Jon Bon Jovi's Charitable Restaurant Puts Other Celebs to Shame

Jon Bon JoviAttention, charity celebrity spokespeople: Jon Bon Jovi is putting your paltry (if well-meaning) efforts to shame.

Sure, lots of celebrities lend their names and faces to various causes, from breast cancer to bullying and beyond -- making the odd public-service video or attending an event, appearing in an ad campaign, putting out a press release, or wearing a T-shirt in support of their cause -- burnishing their own "caring" bona fides as well as raising awareness for some noble cause. But rocker Bon Jovi is doing way more than just putting on a concerned face for the cameras. He's putting his money where his mouth is.

He's also putting food into the mouths of lots of hungry people.

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Working with his wife, Dorothea Bongiovi, the New Jersey rocker has used his rock star cash and fame to start a foundation that, over the past few years, has built 260 homes for people who cannot afford them. And his latest effort may help far more people in need: He's just opened a pay-what-you-can restaurant called the Soul Kitchen, which offers healthy gourmet meals (with good linens and silverware -- not the plastic stuff) not only to people who can afford it, but also to those who need it.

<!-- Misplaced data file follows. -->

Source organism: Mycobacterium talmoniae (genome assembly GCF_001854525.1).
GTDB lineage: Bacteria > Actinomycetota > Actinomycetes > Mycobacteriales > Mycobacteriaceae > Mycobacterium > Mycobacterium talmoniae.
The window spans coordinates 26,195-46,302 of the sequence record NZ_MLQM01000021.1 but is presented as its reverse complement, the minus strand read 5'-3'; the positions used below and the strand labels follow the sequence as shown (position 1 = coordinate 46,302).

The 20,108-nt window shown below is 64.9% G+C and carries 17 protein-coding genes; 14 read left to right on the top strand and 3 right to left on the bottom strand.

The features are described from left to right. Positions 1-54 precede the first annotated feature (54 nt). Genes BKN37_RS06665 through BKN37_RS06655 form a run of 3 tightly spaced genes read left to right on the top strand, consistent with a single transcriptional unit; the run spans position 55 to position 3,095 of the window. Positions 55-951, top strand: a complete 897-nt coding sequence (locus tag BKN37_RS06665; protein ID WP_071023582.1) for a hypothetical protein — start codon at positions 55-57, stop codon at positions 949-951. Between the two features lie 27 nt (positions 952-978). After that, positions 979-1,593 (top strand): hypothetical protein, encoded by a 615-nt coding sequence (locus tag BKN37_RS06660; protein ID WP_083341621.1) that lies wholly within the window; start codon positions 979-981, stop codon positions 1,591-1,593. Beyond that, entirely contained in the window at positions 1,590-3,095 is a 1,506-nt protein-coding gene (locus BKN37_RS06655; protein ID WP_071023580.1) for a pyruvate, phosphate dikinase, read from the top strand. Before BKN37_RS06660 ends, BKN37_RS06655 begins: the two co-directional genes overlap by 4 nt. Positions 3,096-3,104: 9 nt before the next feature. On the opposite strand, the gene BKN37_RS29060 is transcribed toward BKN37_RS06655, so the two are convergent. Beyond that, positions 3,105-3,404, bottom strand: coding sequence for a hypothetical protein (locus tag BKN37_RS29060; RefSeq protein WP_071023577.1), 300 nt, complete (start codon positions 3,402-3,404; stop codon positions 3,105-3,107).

Diners at the Red Bank, New Jersey, restaurant can either leave money for their meal on the table (market rate, or above, if they can afford it), or they can pitch in and work in the restaurant in exchange for a voucher they can cash in for a free meal. In other words, everyone who eats there supports the project in some way.

Also, you can't tell who's getting a "free" meal and who's paying for it, so there's no shame in eating there! How great is that?

And so inspiring. It really makes you wonder why more celebrities don't use their power and money in tangible ways to make a difference in people's lives. Raising awareness is one thing. Feeding and housing the hungry and homeless? That's something else again.

Do you think celebrities should do more to help people than just acting as "spokespeople"?

 

Image via David Shankbone/Flickr

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